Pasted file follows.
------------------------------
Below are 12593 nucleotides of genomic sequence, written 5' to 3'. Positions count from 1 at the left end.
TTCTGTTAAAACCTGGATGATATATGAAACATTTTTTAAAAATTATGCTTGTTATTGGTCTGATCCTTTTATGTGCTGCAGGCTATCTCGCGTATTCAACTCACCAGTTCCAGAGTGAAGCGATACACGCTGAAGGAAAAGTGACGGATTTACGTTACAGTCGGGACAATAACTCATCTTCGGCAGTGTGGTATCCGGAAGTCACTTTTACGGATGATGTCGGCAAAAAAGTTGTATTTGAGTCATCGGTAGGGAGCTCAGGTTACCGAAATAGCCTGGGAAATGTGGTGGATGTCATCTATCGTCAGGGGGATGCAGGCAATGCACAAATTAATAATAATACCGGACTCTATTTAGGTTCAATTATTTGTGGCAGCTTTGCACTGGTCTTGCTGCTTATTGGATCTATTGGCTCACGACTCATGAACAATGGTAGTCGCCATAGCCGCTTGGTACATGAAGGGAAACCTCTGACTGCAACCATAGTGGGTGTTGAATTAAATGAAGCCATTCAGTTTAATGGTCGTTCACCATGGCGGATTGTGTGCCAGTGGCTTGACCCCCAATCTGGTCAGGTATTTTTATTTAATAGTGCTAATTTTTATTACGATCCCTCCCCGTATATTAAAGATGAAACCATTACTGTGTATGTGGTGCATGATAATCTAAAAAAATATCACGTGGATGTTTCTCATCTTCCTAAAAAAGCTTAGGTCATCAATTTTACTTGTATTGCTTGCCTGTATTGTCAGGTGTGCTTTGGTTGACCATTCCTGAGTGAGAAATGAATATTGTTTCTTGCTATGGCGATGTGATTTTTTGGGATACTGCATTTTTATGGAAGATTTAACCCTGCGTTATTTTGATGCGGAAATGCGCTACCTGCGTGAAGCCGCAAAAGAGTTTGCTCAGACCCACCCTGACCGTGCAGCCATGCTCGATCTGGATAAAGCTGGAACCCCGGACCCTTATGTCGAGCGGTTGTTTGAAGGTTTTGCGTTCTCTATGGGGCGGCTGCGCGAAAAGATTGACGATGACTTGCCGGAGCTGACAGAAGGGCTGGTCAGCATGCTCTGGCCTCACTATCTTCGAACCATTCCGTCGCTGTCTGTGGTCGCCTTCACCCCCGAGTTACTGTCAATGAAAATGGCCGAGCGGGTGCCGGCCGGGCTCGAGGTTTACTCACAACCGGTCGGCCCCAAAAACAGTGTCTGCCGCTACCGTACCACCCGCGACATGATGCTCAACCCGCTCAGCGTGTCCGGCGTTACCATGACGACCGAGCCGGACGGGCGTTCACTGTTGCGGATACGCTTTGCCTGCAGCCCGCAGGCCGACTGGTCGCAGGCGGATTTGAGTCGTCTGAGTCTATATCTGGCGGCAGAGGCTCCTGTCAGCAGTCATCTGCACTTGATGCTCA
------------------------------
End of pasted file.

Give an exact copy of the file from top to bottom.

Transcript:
Below are 12593 nucleotides of genomic sequence, written 5' to 3'. Positions count from 1 at the left end.
TTCTGTTAAAACCTGGATGATATATGAAACATTTTTTAAAAATTATGCTTGTTATTGGTCTGATCCTTTTATGTGCTGCAGGCTATCTCGCGTATTCAACTCACCAGTTCCAGAGTGAAGCGATACACGCTGAAGGAAAAGTGACGGATTTACGTTACAGTCGGGACAATAACTCATCTTCGGCAGTGTGGTATCCGGAAGTCACTTTTACGGATGATGTCGGCAAAAAAGTTGTATTTGAGTCATCGGTAGGGAGCTCAGGTTACCGAAATAGCCTGGGAAATGTGGTGGATGTCATCTATCGTCAGGGGGATGCAGGCAATGCACAAATTAATAATAATACCGGACTCTATTTAGGTTCAATTATTTGTGGCAGCTTTGCACTGGTCTTGCTGCTTATTGGATCTATTGGCTCACGACTCATGAACAATGGTAGTCGCCATAGCCGCTTGGTACATGAAGGGAAACCTCTGACTGCAACCATAGTGGGTGTTGAATTAAATGAAGCCATTCAGTTTAATGGTCGTTCACCATGGCGGATTGTGTGCCAGTGGCTTGACCCCCAATCTGGTCAGGTATTTTTATTTAATAGTGCTAATTTTTATTACGATCCCTCCCCGTATATTAAAGATGAAACCATTACTGTGTATGTGGTGCATGATAATCTAAAAAAATATCACGTGGATGTTTCTCATCTTCCTAAAAAAGCTTAGGTCATCAATTTTACTTGTATTGCTTGCCTGTATTGTCAGGTGTGCTTTGGTTGACCATTCCTGAGTGAGAAATGAATATTGTTTCTTGCTATGGCGATGTGATTTTTTGGGATACTGCATTTTTATGGAAGATTTAACCCTGCGTTATTTTGATGCGGAAATGCGCTACCTGCGTGAAGCCGCAAAAGAGTTTGCTCAGACCCACCCTGACCGTGCAGCCATGCTCGATCTGGATAAAGCTGGAACCCCGGACCCTTATGTCGAGCGGTTGTTTGAAGGTTTTGCGTTCTCTATGGGGCGGCTGCGCGAAAAGATTGACGATGACTTGCCGGAGCTGACAGAAGGGCTGGTCAGCATGCTCTGGCCTCACTATCTTCGAACCATTCCGTCGCTGTCTGTGGTCGCCTTCACCCCCGAGTTACTGTCAATGAAAATGGCCGAGCGGGTGCCGGCCGGGCTCGAGGTTTACTCACAACCGGTCGGCCCCAAAAACAGTGTCTGCCGCTACCGTACCACCCGCGACATGATGCTCAACCCGCTCAGCGTGTCCGGCGTTACCATGACGACCGAGCCGGACGGGCGTTCACTGTTGCGGATACGCTTTGCCTGCAGCCCGCAGGCCGACTGGTCGCAGGCGGATTTGAGTCGTCTGAGTCTATATCTGGCGGCAGAGGCTCCTGTCAGCAGTCATCTGCACTTGATGCTCA